Enforced Subject Access Unlawful from 10 March 2015

2 mins

Posted on 26 Feb 2015

Employers who force job applicants or employees to obtain a copy of their criminal record by means of a subject access request will soon be committing a criminal offence.

Some employers require job applicants to obtain a copy of their criminal record and show it to the employer as a condition of a job offer. The Information Commissioner has always disapproved of this practice, known as enforced subject access, and the  Employment Practices Code makes it clear that employers who require information about criminal records should obtain it through a Disclosure and Barring Service check. Likewise the Disclosure and Barring Service disapproves of the practice as it reveals details of all convictions, including spent convictions which an employer may not be entitled to request under the Rehabilitation of Offenders Act 1974.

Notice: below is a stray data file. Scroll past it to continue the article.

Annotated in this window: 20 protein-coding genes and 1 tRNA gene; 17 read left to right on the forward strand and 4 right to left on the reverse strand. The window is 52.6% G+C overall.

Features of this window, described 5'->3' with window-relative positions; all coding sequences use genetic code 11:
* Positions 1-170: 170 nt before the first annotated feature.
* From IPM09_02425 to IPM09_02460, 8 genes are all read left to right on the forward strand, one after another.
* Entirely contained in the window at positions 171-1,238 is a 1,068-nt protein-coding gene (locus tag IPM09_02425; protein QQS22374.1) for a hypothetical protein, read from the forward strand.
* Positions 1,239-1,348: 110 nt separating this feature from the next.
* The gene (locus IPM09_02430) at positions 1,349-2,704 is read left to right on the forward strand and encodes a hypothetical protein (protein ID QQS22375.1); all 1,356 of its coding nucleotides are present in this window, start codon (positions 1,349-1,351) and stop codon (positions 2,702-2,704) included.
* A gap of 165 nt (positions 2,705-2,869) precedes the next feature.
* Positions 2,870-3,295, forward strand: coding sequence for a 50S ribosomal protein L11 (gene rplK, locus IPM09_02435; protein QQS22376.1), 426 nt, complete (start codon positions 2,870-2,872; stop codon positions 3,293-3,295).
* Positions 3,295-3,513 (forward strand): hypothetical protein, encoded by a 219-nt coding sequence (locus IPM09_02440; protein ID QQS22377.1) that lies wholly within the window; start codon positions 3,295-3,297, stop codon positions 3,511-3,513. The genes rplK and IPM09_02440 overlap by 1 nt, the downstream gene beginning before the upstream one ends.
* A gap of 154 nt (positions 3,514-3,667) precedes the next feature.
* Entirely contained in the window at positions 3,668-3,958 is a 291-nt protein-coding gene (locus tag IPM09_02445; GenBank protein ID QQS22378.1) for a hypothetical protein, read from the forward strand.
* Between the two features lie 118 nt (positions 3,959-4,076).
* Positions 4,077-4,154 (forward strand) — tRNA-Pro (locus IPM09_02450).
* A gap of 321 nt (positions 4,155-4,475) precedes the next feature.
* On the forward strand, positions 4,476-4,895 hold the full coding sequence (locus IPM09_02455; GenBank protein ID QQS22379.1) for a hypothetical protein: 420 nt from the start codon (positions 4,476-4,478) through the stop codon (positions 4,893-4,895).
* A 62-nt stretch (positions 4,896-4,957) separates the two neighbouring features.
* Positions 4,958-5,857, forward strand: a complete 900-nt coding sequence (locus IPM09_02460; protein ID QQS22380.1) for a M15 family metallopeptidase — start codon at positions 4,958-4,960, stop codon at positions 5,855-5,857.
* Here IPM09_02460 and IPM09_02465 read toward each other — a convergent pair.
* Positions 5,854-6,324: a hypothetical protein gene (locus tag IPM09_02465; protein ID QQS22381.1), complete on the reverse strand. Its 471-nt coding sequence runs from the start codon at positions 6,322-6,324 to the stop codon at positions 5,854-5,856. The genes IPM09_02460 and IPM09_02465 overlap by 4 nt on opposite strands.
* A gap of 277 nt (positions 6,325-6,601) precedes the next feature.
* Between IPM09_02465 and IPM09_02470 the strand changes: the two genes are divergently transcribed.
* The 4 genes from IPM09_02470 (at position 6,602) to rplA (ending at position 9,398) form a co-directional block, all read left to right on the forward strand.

S56 Data Protection Act 1998 provides that this practice is unlawful but that section has not been brought into force. However the Government has now confirmed that s56 will come into force on 10 March 2015, meaning that requiring employees to obtain a copy of their criminal record through a subject access request will become a criminal offence. 

The criminal offence carries an unlimited fine in England and Wales.  In Scotland the fine can be unlimited if heard under the solemn procedure, or otherwise is limited to £10,000.

The articles published on this website, current at the date of publication, are for reference purposes only. They do not constitute legal advice and should not be relied upon as such. Specific legal advice about your own circumstances should always be sought separately before taking any action.

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